rates. These varied tax rates provide an unintended incentive for companies to attempt to
transfer revenues and profits from countries with higher tax rates to those with lower tax rates,
thereby retaining more net income for shareholders and managers.
Several tax avoidance strategies exist. Some companies charge subsidiaries for the use of
“intellectual property” such as the brand name and their business practices. These types of
arrangements typically charge 4% of revenue. Other companies that are vertically integrated
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upstream and downstream charge units in high tax jurisdictions higher prices in order to move
money to lower-taxed countries. Transfer-pricing regulations allow this practice and
companies can then allocate profits to high-charging subsidiaries in low tax rate areas.
Starbucks Money Trail
Starbucks employs various legal methods in order to minimize their tax liability within the UK.
The corporate tax rate in the UK in 2011 was 26%. Each step along the money trail is
designed so that in the end, the Starbucks subsidiary in the UK shows no profits on paper.
This effectively reduces their tax bill in that jurisdiction to zero even though that market may
be very profitable for them.
The Starbucks subsidiary in the UK is heavily debt-financed. Even for a company with positive
net cash flows, the UK subsidiary still has large amounts of debt and large interest bills. All of
these loans are from the Starbucks headquarters in Seattle. The interest on these loans is
higher than the interest rate on the average Starbucks bond, at the LIBOR rate plus 4%
versus the LIBOR rate plus 1.3%. While this moves profits to the United States where there is
a relatively high tax rate, the interest stays within the company instead of being paid out to
banks or investors who purchase their bonds.
Starbucks also charges the UK unit a royalty and licensing fee of 6%. This is higher than the
4% that a typical arrangement of this sort would charge. Starbucks claims that it has some
independent licensees who also pay 6%, so they are within their legal right to charge their
own subsidiary the higher rate, as well.10
The final method that Starbucks employs is how it pays for its main product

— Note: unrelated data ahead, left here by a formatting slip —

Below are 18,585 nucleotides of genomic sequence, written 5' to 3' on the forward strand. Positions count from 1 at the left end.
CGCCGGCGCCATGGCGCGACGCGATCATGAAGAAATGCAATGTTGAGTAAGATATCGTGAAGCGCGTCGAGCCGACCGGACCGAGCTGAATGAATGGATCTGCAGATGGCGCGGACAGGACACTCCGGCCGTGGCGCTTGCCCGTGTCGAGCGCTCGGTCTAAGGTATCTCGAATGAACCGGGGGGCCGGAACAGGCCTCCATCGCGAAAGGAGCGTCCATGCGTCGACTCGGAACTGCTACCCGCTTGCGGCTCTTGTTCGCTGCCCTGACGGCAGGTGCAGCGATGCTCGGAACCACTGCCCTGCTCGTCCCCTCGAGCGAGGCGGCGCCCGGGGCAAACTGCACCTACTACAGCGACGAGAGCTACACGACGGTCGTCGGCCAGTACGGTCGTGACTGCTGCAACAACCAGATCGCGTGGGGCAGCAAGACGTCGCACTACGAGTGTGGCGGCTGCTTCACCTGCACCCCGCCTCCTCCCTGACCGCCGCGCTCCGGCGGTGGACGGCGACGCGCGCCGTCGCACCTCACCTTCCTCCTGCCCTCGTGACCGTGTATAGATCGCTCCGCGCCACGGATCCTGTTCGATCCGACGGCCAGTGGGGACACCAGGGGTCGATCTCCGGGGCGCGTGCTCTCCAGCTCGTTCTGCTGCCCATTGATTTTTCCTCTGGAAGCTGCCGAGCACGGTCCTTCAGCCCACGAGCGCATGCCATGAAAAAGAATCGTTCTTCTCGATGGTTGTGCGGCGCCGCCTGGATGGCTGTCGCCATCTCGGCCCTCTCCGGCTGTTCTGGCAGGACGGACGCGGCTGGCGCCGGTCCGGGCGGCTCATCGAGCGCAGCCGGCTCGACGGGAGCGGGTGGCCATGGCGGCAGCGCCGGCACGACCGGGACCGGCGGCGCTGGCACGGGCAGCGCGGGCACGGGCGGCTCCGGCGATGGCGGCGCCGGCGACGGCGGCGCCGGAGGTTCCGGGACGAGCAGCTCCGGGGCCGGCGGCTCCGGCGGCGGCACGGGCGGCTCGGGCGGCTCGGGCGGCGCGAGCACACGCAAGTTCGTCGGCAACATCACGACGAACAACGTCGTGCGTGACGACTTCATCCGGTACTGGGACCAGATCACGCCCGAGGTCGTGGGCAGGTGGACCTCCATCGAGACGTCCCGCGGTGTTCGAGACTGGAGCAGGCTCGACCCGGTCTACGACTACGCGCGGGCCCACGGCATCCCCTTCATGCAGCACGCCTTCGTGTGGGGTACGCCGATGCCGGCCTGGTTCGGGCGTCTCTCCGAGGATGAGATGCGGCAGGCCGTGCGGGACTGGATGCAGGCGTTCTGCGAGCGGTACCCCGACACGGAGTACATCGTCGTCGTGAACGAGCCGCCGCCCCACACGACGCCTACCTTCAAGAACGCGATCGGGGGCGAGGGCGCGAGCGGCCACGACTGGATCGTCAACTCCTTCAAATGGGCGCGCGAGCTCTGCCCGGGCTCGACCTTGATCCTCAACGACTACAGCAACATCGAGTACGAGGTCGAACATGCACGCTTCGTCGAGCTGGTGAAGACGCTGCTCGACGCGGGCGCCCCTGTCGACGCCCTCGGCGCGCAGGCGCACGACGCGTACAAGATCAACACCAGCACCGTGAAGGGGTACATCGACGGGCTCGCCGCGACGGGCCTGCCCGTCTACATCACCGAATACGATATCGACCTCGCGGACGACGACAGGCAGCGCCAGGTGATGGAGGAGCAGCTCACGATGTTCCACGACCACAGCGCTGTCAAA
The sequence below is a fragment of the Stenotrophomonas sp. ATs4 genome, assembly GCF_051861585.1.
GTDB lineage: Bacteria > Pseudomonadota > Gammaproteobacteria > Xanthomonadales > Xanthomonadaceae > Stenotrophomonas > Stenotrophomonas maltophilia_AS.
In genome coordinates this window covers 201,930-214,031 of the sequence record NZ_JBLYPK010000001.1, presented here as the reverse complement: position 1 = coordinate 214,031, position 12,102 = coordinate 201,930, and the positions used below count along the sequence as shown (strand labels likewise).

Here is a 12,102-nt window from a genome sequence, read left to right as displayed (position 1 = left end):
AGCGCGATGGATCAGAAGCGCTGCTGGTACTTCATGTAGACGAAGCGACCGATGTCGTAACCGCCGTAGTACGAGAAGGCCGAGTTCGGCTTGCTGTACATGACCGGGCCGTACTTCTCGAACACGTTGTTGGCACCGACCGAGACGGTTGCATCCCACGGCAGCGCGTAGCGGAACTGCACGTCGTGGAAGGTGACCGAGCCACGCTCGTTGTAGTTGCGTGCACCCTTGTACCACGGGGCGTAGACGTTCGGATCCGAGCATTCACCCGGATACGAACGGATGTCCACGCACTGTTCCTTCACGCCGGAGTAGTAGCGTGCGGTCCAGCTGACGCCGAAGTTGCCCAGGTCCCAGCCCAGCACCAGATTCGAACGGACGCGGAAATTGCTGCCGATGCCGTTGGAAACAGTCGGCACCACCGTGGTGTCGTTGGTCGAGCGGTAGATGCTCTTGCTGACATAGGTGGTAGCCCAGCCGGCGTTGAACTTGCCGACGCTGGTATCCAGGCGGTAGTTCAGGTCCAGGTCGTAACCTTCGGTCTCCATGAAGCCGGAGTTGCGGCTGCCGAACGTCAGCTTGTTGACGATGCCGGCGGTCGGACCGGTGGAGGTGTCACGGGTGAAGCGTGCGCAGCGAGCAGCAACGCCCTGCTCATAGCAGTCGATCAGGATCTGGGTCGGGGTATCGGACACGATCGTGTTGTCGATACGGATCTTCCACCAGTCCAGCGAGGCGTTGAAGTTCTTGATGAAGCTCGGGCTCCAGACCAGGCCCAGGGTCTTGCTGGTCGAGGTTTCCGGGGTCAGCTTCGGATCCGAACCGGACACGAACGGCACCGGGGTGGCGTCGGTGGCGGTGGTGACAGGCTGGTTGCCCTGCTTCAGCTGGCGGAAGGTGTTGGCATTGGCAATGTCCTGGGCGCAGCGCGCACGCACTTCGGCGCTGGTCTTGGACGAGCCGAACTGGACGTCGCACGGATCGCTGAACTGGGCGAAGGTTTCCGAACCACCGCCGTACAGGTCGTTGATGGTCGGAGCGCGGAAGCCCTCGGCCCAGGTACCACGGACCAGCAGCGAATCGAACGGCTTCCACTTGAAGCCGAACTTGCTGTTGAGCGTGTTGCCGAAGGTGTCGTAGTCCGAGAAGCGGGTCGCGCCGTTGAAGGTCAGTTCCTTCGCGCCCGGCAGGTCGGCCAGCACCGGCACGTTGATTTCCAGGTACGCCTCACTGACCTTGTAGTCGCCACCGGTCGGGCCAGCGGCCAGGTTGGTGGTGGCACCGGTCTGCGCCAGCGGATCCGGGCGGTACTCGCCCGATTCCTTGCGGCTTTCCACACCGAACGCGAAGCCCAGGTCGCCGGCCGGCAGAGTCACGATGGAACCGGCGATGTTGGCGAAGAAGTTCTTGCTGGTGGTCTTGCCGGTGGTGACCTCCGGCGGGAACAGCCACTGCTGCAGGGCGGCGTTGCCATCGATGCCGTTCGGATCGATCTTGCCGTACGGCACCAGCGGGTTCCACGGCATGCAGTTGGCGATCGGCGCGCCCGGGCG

a tax bill of £15 million during the 2011-12 reporting period. While the UK coffee shop market
appears strong and close competitor Costa Coffee reports growing profits, Starbucks claims
that it is not generating profits within the UK. Global CFO Troy Alstead reports that Starbucks
has recorded profits in only three years since they entered the UK in 1998 and that 25% of
their UK stores run at a loss.15
High rents and space costs within UK cities were proposed as reasons for Starbucks’ failure to
generate profits; however, Costa Coffee has been able to achieve an operating margin of
14.3% with a similar retail footprint and comparable labor costs.16 Chief executive of Costa
Coffee, Andy Harrison, appeared to enjoy Starbucks tax avoidance controversy, commenting
“Costa has been the UK’s favourite coffee shop for quite some time and we remain the
taxman’s favourite coffee shop, too.”17
HMRC, Parliament & Public Opinion
The taxman within the United Kingdom is Her Majesty’s Revenue and Customs (HMRC),
which is responsible for the collection of both personal and corporate income taxes, among
other duties. Formed in 2005 as a merger of two previous tax entities, the HMRC outlined its
purpose and vision by stating “We make sure that the money is available to fund the UK’s
public services” and “We will close the tax gap, our customers will feel that the tax system is
simple for them and even-handed, and we will be seen as a highly professional
organisation.”18 In the HMRC charter, it is further laid out that the public can expect the
HMRC to “tackle people who deliberately break the rules and challenge those who bend the
The HMRC received help in their mission from Reuters in publishing their special report on